Sunday, November 9, 2008

Jeremy Siegel's Mistake

Jeremy Siegel's Mistake: Why Stocks Are NOT "Dirt Cheap"

By Henry Blodget | 7 November 2008

Yesterday, we noted that Wharton professor Jeremy Siegel's "fair value" estimate for the S&P 500 is a startling 1380, which is about 40% higher than most other estimates (Robert Shiller, Jeremy Grantham, Andrew Smithers, John Hussman, et al). Prof Siegel, who is now a pitch man for WisdomTree funds, uses this estimate to conclude that stocks are "dirt cheap." The other experts, meanwhile, who use a consistent, historically predictive, and fully explained methology, estimate that fair value is around 900-1000, about where we are now. In their view, stocks are just fairly valued. [[and would put the lower bound of this market, ie, 20% to 25% below "fair value" at around 700 to 800.: normxxx]]

So who's right?

In our opinion— and the opinion of one of the smartest money people we know (also a PhD)— Shiller, Grantham, Smithers, et al. are right and Siegel is wrong. Our credentialed friend also examined Siegel's analysis and then explained what he believes is Siegel's mistake. Prof Siegel bases his estimate on two variables: 1. "Trended S&P 500 earnings" of $92; and, 2. a PE of 15 ("average" over the last century)

Multiply these together, and you get the 1380 "fair value" estimate. Prof. Siegel's error, it appears, is in using a PE that is too high. The 15X average PE for the S&P 500 is what you get when you use professor Shiller's methodology, which averages 10 years of trailing earnings (and, therefore, if profit margins are statistically 'normal', uses earnings of about 4 years ago). Prof Siegel's earnings estimate, meanwhile, is a forward estimate— one that adds about 5 years of trended growth (6% a year) to the Shiller estimate, but uses the same PE. [[Prof Siegel's calculations has the effect of significantly increasing earnings over those of 4 years ago— which, by the way, is far from what we are currently witnessing as to future earnings trends.: normxxx]]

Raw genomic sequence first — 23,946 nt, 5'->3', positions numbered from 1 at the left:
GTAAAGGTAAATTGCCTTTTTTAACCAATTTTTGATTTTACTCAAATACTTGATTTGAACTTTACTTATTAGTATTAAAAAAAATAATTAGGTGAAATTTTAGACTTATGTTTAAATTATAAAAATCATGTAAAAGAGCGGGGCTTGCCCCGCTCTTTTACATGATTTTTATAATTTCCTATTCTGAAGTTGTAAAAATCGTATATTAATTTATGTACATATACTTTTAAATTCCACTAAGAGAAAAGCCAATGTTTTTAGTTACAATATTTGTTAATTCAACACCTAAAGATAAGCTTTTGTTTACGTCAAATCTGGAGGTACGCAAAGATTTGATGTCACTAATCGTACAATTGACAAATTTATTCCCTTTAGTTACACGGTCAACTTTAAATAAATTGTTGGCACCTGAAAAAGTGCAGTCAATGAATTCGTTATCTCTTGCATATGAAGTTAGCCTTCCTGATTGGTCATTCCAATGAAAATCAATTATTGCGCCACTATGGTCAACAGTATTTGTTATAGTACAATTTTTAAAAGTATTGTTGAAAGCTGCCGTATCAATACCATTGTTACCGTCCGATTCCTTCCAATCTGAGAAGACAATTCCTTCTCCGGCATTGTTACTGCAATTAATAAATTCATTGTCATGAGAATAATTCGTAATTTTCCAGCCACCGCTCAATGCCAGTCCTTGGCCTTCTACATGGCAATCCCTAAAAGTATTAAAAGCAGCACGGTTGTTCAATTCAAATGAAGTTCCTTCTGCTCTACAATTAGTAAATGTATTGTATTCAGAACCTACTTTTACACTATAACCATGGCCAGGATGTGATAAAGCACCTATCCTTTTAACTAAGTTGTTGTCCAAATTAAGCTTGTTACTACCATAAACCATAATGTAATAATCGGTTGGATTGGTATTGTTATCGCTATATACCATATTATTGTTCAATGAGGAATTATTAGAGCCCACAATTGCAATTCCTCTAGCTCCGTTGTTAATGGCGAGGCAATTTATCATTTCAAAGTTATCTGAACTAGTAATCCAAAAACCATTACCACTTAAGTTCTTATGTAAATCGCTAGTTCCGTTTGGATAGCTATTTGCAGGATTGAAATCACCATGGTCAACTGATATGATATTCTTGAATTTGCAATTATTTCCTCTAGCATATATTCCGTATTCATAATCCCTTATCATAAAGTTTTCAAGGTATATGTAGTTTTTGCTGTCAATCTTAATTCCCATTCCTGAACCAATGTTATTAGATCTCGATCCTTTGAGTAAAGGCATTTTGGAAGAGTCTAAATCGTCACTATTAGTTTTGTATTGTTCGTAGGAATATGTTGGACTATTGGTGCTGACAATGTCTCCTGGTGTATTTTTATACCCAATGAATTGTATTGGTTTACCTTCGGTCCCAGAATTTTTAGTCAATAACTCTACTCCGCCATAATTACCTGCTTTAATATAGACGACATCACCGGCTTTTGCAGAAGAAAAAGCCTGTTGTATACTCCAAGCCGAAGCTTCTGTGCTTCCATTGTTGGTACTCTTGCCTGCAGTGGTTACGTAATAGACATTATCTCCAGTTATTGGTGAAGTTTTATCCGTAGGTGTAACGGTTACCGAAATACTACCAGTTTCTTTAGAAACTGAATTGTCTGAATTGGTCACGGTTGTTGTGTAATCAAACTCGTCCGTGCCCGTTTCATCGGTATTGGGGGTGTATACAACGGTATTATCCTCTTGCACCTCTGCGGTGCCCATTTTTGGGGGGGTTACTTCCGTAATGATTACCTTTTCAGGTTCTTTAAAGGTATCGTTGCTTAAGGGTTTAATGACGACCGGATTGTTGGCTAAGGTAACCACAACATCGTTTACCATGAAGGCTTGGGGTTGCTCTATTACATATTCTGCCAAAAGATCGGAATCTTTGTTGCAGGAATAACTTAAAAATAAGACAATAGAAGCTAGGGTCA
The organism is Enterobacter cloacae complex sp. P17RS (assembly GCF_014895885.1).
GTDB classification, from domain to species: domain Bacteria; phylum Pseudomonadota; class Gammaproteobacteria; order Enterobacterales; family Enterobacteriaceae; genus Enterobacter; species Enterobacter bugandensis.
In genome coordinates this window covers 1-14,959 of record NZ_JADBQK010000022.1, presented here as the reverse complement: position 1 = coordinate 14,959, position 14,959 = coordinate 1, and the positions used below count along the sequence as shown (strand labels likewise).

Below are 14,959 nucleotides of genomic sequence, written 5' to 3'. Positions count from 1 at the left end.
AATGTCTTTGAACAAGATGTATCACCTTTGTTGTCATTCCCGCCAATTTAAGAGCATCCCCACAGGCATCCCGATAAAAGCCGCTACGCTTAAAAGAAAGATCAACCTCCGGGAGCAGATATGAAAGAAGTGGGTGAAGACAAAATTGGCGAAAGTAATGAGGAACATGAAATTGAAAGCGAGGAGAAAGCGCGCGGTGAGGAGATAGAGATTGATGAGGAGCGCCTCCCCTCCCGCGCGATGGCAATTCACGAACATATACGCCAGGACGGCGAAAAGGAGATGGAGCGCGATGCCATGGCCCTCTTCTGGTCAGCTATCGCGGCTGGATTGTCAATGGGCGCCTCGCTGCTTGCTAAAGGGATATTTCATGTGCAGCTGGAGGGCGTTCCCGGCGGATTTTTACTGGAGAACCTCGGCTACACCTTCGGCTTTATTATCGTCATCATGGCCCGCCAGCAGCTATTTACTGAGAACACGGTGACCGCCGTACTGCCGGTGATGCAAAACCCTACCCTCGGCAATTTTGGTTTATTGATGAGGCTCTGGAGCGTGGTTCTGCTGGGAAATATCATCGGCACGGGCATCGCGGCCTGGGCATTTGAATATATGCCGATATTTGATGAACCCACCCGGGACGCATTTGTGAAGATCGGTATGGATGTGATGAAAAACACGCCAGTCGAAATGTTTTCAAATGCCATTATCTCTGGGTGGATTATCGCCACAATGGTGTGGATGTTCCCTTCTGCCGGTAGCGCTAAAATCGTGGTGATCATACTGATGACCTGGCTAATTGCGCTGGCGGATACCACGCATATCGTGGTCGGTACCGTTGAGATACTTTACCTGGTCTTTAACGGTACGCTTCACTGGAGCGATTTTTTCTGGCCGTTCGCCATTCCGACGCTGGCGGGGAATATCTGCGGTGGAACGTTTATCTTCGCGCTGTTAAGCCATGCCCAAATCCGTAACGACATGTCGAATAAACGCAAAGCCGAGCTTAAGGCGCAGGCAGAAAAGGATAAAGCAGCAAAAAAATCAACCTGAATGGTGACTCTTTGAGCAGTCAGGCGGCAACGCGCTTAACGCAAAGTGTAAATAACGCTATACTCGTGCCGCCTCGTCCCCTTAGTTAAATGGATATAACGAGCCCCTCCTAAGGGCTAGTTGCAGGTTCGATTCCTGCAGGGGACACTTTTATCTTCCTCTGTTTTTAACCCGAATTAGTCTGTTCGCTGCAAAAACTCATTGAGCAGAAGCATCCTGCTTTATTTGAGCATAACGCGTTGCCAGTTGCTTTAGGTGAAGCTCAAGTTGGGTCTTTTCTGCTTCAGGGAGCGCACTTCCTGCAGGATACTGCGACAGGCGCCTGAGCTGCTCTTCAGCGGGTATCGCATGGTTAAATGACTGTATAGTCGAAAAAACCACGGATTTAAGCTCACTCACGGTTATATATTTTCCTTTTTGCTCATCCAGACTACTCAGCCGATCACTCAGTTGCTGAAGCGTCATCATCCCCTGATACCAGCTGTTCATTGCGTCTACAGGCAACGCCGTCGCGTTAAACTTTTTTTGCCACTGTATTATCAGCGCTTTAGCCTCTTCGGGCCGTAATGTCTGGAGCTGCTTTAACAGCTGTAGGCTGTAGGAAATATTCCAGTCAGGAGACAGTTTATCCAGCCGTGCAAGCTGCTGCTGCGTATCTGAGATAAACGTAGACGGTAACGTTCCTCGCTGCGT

We suspect that, if Prof Siegel performed the same "trended" analysis over the entire 20th Century, the average PE for forward trended earnings would be about 11X-12X, not 15X. This, we expect, would produce a fair value estimate much closer to that of Shiller, Grantham, Smithers, et al. Shiller's PE analysis is below: [[(And, according to my sources and calculation, the PE ratio is not due to bottom for another two years or so.): normxxx]]

Click Here, or on the image, to see a larger, undistorted image.

See Also: Jeremy Siegel's Strange Claim: "Stocks Are Dirt Cheap"

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